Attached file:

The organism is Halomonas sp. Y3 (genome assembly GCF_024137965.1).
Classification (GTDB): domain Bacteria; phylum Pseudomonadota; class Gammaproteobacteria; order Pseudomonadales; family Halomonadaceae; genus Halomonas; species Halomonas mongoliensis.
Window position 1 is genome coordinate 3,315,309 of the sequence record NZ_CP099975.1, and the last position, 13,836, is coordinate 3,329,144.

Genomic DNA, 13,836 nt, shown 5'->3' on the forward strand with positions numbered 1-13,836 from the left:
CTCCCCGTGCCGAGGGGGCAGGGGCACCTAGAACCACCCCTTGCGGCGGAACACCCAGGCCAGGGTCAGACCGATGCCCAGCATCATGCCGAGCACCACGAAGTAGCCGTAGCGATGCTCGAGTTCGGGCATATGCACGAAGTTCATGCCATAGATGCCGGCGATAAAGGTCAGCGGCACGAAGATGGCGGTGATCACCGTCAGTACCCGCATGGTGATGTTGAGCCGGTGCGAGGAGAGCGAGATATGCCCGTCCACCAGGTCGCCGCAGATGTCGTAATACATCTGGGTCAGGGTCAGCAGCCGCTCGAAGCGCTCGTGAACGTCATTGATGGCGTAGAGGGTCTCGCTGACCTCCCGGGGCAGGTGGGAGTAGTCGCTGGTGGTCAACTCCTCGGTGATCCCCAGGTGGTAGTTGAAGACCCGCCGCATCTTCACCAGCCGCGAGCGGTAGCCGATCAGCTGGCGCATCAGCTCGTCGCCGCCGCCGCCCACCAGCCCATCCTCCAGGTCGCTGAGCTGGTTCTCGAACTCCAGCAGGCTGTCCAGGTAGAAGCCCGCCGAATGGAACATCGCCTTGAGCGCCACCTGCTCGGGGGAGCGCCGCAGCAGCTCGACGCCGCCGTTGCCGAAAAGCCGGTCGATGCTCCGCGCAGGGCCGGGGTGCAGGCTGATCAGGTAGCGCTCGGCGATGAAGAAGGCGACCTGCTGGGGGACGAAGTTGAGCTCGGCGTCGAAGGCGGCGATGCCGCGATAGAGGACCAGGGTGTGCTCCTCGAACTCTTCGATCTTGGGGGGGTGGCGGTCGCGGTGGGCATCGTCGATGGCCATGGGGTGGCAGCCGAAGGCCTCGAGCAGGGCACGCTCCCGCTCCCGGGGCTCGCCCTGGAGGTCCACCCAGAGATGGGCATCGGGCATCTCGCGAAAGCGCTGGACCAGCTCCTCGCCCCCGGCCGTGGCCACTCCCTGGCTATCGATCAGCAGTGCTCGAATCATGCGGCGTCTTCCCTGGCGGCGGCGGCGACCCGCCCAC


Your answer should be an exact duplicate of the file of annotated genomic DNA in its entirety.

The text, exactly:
The organism is Halomonas sp. Y3 (genome assembly GCF_024137965.1).
Classification (GTDB): domain Bacteria; phylum Pseudomonadota; class Gammaproteobacteria; order Pseudomonadales; family Halomonadaceae; genus Halomonas; species Halomonas mongoliensis.
Window position 1 is genome coordinate 3,315,309 of the sequence record NZ_CP099975.1, and the last position, 13,836, is coordinate 3,329,144.

Genomic DNA, 13,836 nt, shown 5'->3' on the forward strand with positions numbered 1-13,836 from the left:
CTCCCCGTGCCGAGGGGGCAGGGGCACCTAGAACCACCCCTTGCGGCGGAACACCCAGGCCAGGGTCAGACCGATGCCCAGCATCATGCCGAGCACCACGAAGTAGCCGTAGCGATGCTCGAGTTCGGGCATATGCACGAAGTTCATGCCATAGATGCCGGCGATAAAGGTCAGCGGCACGAAGATGGCGGTGATCACCGTCAGTACCCGCATGGTGATGTTGAGCCGGTGCGAGGAGAGCGAGATATGCCCGTCCACCAGGTCGCCGCAGATGTCGTAATACATCTGGGTCAGGGTCAGCAGCCGCTCGAAGCGCTCGTGAACGTCATTGATGGCGTAGAGGGTCTCGCTGACCTCCCGGGGCAGGTGGGAGTAGTCGCTGGTGGTCAACTCCTCGGTGATCCCCAGGTGGTAGTTGAAGACCCGCCGCATCTTCACCAGCCGCGAGCGGTAGCCGATCAGCTGGCGCATCAGCTCGTCGCCGCCGCCGCCCACCAGCCCATCCTCCAGGTCGCTGAGCTGGTTCTCGAACTCCAGCAGGCTGTCCAGGTAGAAGCCCGCCGAATGGAACATCGCCTTGAGCGCCACCTGCTCGGGGGAGCGCCGCAGCAGCTCGACGCCGCCGTTGCCGAAAAGCCGGTCGATGCTCCGCGCAGGGCCGGGGTGCAGGCTGATCAGGTAGCGCTCGGCGATGAAGAAGGCGACCTGCTGGGGGACGAAGTTGAGCTCGGCGTCGAAGGCGGCGATGCCGCGATAGAGGACCAGGGTGTGCTCCTCGAACTCTTCGATCTTGGGGGGGTGGCGGTCGCGGTGGGCATCGTCGATGGCCATGGGGTGGCAGCCGAAGGCCTCGAGCAGGGCACGCTCCCGCTCCCGGGGCTCGCCCTGGAGGTCCACCCAGAGATGGGCATCGGGCATCTCGCGAAAGCGCTGGACCAGCTCCTCGCCCCCGGCCGTGGCCACTCCCTGGCTATCGATCAGCAGTGCTCGAATCATGCGGCGTCTTCCCTGGCGGCGGCGGCGACCCGCCCAC